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The Giants and Soft-Tossers

The Giants were dominated by Jamie Moyer in the spring. My favorite factoid about Moyer: turns out he's five years older than Omar Vizquel. Crazy but true. And it seems like a truism that the Giants struggle against finesse pitchers like Moyer. Actually, there probably isn't a finesse pitcher like Moyer -- he's the finessiest. But it sure seems like the Giants struggle against guys who count on hitters to get themselves out. It also seems like the Giants struggle against:

  • guys up from the minor leagues, filling in for one start
  • rookies in their first spin around the National League
  • veterans
  • hard-throwers
  • soft-throwers
  • medium-throwers
  • guys whose legal names use letters from a standard alphabet and not Wingdings

Yeah, hardy had har. You saw where I was going with that. But it's true: It sure seems like we can mutter, "Oh, great, one of those guys" for just about every classification of pitcher. Yeah, part of that has to do with the Giants being bad against pitchers, but there has to be one kind of pitcher that's especially hard on them, right?

So I put on my Baseball-Reference cape and went into my Baseball-Reference lair. My mom was at work, so it was cool. From last year:

vs. Power 1926 31 172 438 .234 .307 .349 .656
vs. avg.P/F 1703 38 119 327 .231 .291 .362 .653
vs. Finesse 2462 52 157 357 .256 .308 .387 .695
Provided by View Original Table Generated 4/11/2012.

The definition of power/finesse that Baseball Reference uses:

Power pitchers are in the top third of the league in strikeouts plus walks. Finesse are in the bottom third of the league in strikeouts plus walks.

So it looks like the Giants hit soft-tossers better by this imperfect measurement. But there's one more thing to consider: what the rest of the league does against finesse pitchers:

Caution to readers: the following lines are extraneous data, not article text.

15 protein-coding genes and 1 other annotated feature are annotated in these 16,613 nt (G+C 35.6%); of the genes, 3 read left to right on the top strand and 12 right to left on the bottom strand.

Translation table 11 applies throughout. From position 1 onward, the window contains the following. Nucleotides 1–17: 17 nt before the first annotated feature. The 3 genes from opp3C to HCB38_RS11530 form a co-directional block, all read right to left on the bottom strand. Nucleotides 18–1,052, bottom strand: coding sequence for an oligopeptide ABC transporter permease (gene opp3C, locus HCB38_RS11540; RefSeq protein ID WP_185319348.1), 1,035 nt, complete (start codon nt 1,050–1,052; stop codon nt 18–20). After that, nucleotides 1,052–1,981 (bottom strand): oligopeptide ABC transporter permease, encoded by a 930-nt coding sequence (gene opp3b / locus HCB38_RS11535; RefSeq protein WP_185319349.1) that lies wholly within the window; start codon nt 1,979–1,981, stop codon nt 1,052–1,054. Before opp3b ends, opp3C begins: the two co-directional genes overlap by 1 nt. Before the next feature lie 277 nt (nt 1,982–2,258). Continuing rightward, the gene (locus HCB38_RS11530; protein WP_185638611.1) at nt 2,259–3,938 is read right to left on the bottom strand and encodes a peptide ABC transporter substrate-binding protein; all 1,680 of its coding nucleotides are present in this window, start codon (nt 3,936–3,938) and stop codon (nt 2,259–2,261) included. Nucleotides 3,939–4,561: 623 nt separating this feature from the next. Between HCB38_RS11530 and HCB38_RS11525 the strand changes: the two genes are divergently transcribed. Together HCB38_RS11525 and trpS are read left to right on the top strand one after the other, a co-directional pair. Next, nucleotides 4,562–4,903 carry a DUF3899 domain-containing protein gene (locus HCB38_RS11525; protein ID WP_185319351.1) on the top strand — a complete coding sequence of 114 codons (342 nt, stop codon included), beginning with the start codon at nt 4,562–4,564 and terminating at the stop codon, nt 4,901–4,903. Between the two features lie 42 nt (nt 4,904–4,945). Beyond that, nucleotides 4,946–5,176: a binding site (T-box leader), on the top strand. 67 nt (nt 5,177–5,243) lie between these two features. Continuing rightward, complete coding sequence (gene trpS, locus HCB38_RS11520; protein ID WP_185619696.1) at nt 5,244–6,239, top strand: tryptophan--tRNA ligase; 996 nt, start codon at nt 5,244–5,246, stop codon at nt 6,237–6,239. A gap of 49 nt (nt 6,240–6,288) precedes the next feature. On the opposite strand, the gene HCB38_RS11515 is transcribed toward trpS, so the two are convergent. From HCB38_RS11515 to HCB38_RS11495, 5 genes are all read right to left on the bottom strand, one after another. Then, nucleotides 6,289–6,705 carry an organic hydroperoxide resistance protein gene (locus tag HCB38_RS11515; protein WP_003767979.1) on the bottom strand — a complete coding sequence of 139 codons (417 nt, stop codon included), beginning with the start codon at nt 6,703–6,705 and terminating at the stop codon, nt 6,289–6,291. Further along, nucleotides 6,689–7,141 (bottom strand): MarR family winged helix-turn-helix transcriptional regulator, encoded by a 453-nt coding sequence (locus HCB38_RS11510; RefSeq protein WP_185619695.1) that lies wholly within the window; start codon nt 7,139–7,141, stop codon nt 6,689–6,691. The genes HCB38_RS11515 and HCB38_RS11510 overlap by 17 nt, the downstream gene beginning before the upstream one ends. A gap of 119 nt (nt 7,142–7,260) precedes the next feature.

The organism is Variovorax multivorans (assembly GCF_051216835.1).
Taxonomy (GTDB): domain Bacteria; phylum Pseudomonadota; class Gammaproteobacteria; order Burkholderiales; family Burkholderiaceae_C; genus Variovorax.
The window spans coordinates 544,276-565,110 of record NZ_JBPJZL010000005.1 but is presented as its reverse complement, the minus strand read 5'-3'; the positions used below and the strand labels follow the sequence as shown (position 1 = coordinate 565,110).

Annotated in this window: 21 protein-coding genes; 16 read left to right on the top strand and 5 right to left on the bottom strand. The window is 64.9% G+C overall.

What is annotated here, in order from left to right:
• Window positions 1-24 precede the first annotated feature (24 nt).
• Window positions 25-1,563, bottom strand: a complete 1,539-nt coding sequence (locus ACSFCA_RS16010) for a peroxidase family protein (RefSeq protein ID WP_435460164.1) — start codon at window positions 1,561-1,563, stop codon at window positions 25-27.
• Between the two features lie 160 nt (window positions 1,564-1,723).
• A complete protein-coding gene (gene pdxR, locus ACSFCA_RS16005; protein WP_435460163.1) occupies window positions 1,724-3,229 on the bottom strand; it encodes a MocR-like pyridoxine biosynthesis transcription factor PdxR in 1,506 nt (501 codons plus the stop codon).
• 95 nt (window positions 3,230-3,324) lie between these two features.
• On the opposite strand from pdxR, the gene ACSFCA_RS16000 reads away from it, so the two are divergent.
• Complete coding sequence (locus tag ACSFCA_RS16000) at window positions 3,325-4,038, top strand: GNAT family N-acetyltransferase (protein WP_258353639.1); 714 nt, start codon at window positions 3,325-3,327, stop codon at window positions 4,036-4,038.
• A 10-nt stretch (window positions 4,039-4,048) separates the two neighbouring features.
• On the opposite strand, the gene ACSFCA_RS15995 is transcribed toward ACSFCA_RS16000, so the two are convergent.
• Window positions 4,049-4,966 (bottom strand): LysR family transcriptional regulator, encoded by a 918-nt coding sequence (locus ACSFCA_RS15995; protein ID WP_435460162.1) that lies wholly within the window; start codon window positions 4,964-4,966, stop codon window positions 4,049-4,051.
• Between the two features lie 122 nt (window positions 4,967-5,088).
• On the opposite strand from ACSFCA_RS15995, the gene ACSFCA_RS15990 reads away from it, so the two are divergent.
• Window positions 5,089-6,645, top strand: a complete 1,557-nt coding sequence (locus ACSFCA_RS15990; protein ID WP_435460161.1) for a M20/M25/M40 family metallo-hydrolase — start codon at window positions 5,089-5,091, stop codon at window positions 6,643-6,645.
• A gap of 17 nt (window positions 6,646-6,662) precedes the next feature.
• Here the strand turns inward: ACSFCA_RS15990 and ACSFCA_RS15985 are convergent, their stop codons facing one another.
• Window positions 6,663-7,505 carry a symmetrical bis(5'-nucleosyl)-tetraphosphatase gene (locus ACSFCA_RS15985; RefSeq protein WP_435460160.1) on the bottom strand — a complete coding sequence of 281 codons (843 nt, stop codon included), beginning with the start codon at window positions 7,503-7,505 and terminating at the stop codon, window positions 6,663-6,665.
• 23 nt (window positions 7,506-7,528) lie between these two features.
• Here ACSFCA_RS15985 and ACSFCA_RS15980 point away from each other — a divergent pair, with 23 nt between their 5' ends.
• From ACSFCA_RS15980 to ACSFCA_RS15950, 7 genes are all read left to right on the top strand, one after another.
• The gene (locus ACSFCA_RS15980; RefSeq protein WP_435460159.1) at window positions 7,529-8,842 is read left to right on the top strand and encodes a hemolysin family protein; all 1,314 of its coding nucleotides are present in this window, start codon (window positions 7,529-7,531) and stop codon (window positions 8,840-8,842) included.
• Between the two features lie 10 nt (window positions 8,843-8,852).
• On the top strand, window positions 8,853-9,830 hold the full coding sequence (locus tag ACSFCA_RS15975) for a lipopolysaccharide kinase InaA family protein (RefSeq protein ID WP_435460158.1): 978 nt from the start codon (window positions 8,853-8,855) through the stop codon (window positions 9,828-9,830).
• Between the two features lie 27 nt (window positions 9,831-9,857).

vs. Power 27128 559 2691 6548 .228 .311 .354 .665
vs. avg.P/F 34580 792 2723 6868 .253 .317 .392 .709
vs. Finesse 37055 930 2618 5484 .270 .326 .417 .743
Provided by View Original Table Generated 4/11/2012.

The rest of the league crushed finesse pitchers compared to hard-throwing strikeout artists, hitting them for way more power and a much better average. Against power pitchers, the Giants were a league-average team. Against guys like Jamie Moyer -- or Joe Saunders or Chris Capuano or ... -- the Giants don't have the advantage that the rest of the league does.

It's not too hard to make a guess why the 2011 Giants fared so poorly against finesse pitchers: They swung at more pitches out of the strike zone than any other team, but they were only in the middle of the pack when it came to swinging strikes. They swung at a lot of crap, and they made contact more than they should have.

Helllllllo, Jamie Moyer. And Jeremy Guthrie, who starts against the Giants today.

But those are last year's numbers. Angel Pagan has been much better in his career against finesse pitchers, and so has Melky Cabrera. Buster Posey wasn't a big part of those numbers up there, and he has a huge split between power and finesse guys. It's a different lineup, so you don't have to expect the same results. But if you were wondering why it felt like finesse pitchers did so well against the Giants, there you go. The Giants actually hit them better, but not as well as they should have. That's why the light-armed guys with the big ERAs didn't pitch like guys with big ERAs against the Giants.

Now if you'll excuse me, I'm sit over there and not do research for the rest of the year if that's okay with you. Gets in the way of the stupid jokes. Like that one about Jamie Moyer! Turns out he's the same age as Tom Cruise and Jim Carrey! Isn't that wild?